It was the first time that I had ever been in a town where the working class was in the saddle. Practically every building of any size had been seized by the workers and was draped with red flags and with the red and black flag of the Anarchists every wall was scrawled with the hammer and sickle and with the initials of the revolutionary parties almost every church had been gutted and its images burnt. Churches here and there were being systematically demolished by gangs of workmen. Every shop and cafe had an inscription saying that it had been collectivized even the bootblacks had been collectivized and their boxes painted red and black.

That’s from Orwell, but this is reported in the Granada documentary too. It’s this kind of thing that made me aware that had I been alive then, I would have 100 percent supported the Nationalists. It was truly a revolution, and violently anti-Christian to the core. It was brought low by the communists, on Moscow’s orders, on the grounds that defeating fascism had to come before the revolution. The communists were right.

[UPDATE: A reader points out that I can’t possibly know how I would have reacted had I been born Spanish, and had been there at the time. This is a fair point, of course. I should have made the more modest and defensible claim that watching the documentary made me certain that I am glad the Nationalists won. Had I been there at the time, though, as a Spaniard, I likely would have fought for whichever side my family and friends supported. Similarly in the US Civil War, it would be silly for me to say that had I been there at the time, I 100 percent would have supported the Union, for anti-slavery reasons. I am against slavery, naturally, and like to think I would have fought for the Union. But the truth is, had I been there, I would almost certainly have fought for the South, like my family and friends, because I would have seen it as fighting for them. This is a good reason for all of us, whatever our political convictions, to be careful about passing harsh judgment on Spaniards of the era. We may well know today how we would like to have acted were we participants in the events of that era, but that is not at all the same thing as knowing with any certainty how we would have acted. — RD]

At the end of the documentary, there were film clips showing Catholics who lived in Madrid and other Republican-controlled cities, going to public masses. An old Catholic who had lived through those times told the filmmakers that for the first time in years, they could be public about their faith. That’s how I knew for sure that the correct side had won the war.

However, the Nationalists were exceptionally merciless in victory. Both sides committed appalling atrocities during the war, but after Franco won, he was cruel to the vanquished. He established a hardline Catholic autocracy that ruled Spain until his death in 1975. It’s not surprising that what Franco stood for did not survive him.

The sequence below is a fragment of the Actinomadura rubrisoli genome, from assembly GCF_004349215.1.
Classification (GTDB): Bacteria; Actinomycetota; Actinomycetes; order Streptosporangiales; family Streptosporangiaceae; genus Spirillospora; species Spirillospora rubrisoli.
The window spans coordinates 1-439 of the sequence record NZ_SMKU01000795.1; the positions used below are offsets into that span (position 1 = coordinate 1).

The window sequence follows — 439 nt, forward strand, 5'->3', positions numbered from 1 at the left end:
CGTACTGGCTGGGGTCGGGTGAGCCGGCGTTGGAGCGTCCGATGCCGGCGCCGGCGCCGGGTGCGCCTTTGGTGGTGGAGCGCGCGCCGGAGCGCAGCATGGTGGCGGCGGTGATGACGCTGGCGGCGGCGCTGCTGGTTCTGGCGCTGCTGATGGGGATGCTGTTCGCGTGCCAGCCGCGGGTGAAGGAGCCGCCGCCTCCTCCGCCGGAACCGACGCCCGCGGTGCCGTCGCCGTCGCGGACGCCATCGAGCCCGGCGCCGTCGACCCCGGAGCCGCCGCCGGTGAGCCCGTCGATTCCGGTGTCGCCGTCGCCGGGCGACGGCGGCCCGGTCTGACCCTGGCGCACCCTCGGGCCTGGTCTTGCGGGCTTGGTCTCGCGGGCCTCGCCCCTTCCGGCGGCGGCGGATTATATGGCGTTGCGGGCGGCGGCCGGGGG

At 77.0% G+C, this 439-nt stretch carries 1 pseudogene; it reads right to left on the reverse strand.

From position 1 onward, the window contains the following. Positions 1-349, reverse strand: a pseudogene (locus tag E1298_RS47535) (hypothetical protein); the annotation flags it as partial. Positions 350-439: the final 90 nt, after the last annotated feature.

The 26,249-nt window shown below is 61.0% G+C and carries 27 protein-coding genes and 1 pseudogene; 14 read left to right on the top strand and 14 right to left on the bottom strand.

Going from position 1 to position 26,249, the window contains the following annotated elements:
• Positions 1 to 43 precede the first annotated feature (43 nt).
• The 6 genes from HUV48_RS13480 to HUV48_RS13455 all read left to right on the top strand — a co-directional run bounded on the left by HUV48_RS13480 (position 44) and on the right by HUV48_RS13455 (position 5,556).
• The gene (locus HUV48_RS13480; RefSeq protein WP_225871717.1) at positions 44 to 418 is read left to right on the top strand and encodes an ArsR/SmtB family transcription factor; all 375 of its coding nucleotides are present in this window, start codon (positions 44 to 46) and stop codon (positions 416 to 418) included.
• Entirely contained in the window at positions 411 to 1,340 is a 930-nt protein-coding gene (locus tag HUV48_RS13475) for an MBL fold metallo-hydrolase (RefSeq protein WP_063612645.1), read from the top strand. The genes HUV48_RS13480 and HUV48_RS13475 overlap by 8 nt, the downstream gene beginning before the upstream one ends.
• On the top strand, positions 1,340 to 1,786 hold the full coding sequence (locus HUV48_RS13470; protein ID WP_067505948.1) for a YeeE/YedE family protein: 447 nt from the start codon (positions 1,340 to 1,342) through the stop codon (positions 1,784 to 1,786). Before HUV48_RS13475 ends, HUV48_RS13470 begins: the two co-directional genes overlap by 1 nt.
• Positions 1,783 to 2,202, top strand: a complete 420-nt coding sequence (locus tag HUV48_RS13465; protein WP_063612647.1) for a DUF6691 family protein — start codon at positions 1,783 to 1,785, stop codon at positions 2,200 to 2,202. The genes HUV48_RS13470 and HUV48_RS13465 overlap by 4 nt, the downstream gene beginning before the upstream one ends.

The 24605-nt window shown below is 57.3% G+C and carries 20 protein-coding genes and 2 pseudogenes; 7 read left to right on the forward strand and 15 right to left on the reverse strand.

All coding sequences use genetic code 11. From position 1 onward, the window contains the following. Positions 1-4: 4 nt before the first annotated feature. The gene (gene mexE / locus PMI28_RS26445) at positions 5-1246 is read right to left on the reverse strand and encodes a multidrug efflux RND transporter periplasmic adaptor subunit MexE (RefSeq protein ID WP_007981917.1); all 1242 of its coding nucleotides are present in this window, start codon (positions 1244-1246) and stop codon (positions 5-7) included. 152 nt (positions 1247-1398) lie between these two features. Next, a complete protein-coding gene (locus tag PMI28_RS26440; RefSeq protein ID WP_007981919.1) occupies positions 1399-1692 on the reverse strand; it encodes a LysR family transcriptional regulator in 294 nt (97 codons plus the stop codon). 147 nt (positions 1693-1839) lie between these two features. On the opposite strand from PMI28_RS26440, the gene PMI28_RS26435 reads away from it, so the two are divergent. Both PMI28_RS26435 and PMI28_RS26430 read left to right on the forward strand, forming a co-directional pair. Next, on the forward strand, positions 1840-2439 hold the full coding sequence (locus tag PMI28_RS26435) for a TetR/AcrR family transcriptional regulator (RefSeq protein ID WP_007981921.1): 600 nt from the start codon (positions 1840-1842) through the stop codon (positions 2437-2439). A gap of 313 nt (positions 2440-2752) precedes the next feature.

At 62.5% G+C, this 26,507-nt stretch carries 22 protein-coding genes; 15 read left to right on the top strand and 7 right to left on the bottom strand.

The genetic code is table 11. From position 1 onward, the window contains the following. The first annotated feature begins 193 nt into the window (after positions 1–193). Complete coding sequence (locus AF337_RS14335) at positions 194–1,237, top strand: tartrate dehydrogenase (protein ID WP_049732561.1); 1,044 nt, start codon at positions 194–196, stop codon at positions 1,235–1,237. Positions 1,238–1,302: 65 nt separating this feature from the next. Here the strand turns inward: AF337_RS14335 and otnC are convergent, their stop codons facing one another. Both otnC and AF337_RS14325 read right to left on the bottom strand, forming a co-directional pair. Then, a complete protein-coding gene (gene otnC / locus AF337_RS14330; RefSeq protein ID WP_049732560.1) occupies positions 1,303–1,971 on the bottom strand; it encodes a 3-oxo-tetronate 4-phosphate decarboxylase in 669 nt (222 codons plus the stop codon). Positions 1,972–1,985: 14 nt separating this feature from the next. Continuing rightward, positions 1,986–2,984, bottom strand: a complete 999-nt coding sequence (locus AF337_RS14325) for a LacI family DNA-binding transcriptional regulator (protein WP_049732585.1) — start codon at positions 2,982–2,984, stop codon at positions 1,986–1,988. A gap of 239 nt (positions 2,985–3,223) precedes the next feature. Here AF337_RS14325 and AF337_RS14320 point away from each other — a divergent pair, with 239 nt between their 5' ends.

Watching the film made me realize what an Anglo-American right-wing liberal I am, by temperament. I would have been quite out of place in Franco’s Spain. I suspect that many left-wing Americans who watch it will realize the same thing about themselves when faced with the excesses of the Spanish left. The inhumanity of Francoism is undeniable.

And yet, there was no conservative-liberal alternative in 1930s Spain — nor were there any liberal-liberal alternatives, in the sense that we Americans recognize. Most members of the Democratic Party today would not be as anti-Christian as mainstream Spanish leftists in 1931. There are very few members of the GOP who are as hardline as Spanish rightists were. But — here’s the thing — the dynamic that radicalized both sides is recognizably emerging here.

How would you have felt as a Spanish Catholic in 1931, watching the new Republic pass laws closing Catholic schools and taking away many of your religious liberties, and then, when leftist mobs started burning churches and convents, observing the police letting it happen? How might that have affected you politically? Similarly, if you were on the left, and saw the Falangists, bona fide fascists, making alliances with other right-wing parties, and growing in strength and influence, how would that likely affect your political judgment?

I want to say something about religion. The documentary’s attention to the radical, violent, even murderous anticlericalism of the Spanish Republic and its supporters deeply affected my historical judgment about the conflict. Before watching it, I knew that the Spanish left had been anticlerical, but again, I thought it was something the left did in the heat of war. I had not realized how radically anticlerical they were long before the fighting started, and how they used democratically acquired powers not to reform the role of the Church in Spanish life — something that is defensible, in principle — but to amputate it from the body politic. So intense was the Republican hatred of religion that its politicians either could not anticipate the reaction from Spanish Catholics, or did not care.

Watching this in the documentary made me reflect on how we are living through a much less vivid version of the same thing here. As the American left secularizes — and as that secularization expands — the left’s hostility to religion, as well as its inability to comprehend why religion matters so much to others, will likely bring about a more aggressively anti-religious state. Damon Linker wrote about this last year. Excerpt: